In present study, conception rate of PCOS-IR rats decreased, and metformin could improve the conception rate of PCOS-IR rats, multiple pregnancy rates in PCOS-IR rats’ groups significantly increased compared with controls, within PCOS-IR rats, it decreased after metformin treatment. Metformin increases the fetal concentration of sex hormone-binding globulin when taken during pregnancy (31) and reduces the secretion of inflammatory cytokines from trophoblast cells in vitro(32). Patients with PCOS have an increased risk for pregnancy complications (33). In present study, metformin has consistently been associated with improved ovulation and low multiple pregnancy rates. A Cochrane review on metformin concluded that ovulation and pregnancy rates were higher in women with PCOS taking metformin (34). A recent study found that in pregnant women with PCOS, metformin treatment from the late first trimester until delivery might reduce the risk of late miscarriage and preterm birth, but no substantial difference in serious adverse events in either mothers or offspring (22). In present study, we found two cases of placenta abruption among PCOS-IR rats. Palomba et al (33) found a 3- to 4-fold increase in pregnancy induced hypertension (PIH) and preeclampsia, 3-fold increase in GDM, and a 2-fold higher chance for premature delivery among PCOS patients. Hyperandrogenism, obesity, insulin resistance, and other metabolic abnormalities, may contribute to the increased risk of obstetric and neonatal complications (33). Women with PCOS have shown placental inflammation, placental thrombosis and infarction during pregnancy, added to villous immaturity and nucleated fetal red blood cells (35), which may contribute to the placenta abruption of PCOS. More probable, maternal metabolic dysfunction in PCOS mothers compromises placental function of a female fetus with a genetic susceptibility to PCOS, promoting fetal hyperinsulinemia as cause for hyperandrogenism and altered folliculogenesis in utero (33, 36).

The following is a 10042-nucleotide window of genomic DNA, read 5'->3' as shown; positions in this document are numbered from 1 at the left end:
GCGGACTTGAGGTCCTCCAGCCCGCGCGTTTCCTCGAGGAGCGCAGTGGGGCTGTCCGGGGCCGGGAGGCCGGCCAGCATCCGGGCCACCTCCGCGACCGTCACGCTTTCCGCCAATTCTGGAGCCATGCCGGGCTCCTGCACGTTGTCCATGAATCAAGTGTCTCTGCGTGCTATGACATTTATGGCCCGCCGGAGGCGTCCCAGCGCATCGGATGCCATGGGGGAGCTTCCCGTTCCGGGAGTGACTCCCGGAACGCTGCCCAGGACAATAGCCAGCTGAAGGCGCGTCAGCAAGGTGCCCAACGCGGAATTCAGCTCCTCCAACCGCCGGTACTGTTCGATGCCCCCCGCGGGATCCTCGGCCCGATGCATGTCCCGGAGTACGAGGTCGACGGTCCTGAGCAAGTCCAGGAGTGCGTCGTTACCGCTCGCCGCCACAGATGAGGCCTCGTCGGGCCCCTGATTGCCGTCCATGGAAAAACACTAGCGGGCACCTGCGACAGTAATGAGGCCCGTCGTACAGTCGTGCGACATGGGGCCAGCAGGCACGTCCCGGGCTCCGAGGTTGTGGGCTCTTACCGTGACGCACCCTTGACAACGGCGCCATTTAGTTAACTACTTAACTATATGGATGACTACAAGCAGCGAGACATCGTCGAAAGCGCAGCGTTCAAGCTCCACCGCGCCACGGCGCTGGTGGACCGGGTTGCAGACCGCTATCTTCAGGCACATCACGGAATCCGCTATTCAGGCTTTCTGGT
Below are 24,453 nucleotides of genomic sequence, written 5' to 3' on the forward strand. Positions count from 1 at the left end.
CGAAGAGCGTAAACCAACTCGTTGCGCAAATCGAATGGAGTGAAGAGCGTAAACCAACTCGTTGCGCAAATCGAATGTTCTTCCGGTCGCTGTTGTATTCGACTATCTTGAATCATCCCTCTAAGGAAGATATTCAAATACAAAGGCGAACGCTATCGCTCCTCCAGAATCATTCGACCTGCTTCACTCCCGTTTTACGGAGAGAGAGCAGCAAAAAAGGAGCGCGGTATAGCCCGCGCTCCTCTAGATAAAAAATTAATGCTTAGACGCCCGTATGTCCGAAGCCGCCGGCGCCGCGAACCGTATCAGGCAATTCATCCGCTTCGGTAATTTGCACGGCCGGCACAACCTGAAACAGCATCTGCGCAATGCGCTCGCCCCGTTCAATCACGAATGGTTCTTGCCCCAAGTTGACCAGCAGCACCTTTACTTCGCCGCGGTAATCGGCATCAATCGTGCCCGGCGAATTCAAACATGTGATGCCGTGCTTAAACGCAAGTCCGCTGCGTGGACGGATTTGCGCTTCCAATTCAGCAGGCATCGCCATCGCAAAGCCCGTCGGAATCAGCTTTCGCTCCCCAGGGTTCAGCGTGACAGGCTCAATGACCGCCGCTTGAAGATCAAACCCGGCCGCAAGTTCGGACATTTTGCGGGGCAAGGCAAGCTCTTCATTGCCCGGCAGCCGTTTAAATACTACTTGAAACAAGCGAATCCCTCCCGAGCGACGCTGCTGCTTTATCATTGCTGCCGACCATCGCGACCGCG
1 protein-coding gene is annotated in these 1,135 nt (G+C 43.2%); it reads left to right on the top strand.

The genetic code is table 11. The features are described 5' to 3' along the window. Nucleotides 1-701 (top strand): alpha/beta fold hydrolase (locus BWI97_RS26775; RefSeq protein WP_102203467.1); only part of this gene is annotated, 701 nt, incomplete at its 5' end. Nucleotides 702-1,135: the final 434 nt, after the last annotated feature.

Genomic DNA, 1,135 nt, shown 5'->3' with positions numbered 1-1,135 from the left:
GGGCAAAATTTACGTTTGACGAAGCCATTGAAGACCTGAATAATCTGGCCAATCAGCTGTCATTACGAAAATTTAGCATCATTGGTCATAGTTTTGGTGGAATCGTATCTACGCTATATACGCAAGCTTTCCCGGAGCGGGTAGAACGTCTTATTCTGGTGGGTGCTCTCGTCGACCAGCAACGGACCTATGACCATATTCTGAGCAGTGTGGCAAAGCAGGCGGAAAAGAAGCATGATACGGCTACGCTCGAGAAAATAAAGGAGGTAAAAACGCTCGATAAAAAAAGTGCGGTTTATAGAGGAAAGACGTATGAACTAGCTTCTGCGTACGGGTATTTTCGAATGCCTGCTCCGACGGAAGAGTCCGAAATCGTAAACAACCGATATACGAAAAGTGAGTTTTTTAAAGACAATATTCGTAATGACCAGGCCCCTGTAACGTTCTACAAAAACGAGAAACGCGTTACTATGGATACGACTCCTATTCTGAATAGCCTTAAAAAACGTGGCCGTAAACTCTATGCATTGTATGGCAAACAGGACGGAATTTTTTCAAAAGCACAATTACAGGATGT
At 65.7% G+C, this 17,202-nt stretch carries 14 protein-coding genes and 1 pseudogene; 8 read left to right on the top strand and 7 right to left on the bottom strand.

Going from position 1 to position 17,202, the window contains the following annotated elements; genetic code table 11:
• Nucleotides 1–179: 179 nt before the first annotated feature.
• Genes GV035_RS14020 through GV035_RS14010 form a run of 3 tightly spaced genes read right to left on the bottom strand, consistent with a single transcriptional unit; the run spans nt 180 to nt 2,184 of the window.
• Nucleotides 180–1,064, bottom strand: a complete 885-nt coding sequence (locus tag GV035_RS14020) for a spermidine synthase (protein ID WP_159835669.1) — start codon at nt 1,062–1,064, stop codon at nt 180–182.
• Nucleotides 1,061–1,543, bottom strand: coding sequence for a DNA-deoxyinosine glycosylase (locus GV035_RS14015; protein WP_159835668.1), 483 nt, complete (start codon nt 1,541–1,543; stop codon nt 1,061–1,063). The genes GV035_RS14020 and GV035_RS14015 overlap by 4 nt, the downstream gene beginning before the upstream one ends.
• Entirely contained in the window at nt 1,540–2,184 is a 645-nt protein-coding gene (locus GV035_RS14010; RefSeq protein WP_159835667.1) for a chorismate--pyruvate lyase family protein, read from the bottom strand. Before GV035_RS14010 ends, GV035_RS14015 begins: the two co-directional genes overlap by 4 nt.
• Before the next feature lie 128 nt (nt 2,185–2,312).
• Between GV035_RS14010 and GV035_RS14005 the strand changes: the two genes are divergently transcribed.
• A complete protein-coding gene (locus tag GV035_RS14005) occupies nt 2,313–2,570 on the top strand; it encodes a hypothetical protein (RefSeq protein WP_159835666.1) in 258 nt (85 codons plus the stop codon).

In present study, the data revealed that the body weight of the F1 female rats in the group PCOS-IR was higher than both group PCOS-IR + Met and group Control after sexual development period, it showed that the female F1 offspring, which exposed to metformin, demonstrates higher weight gain compared to the offspring of mothers not treated with the drug. For F2 generation, no significant difference of body weight was detected in either group, which demonstrated that the phenotype of obesity is unstable to inherit to F2 generation in PCOS. Metformin use in PCOS pregnancies increases the risk of offspring overweight at 4 years of age compared to placebo-exposed children(37), but in their study, the clinical implications, body composition and metabolic health of these children are not known, which still should be subject to further investigation with long-term follew up of children. The T level was increased after letrozole administration, as usually observed in these murine models (13, 38). Our data revealed that glucometabolic indexes of both F1 and F2 female rats among all the three groups in both sexual development period and sexual maturity period showed no significant difference, as well as the serum T level.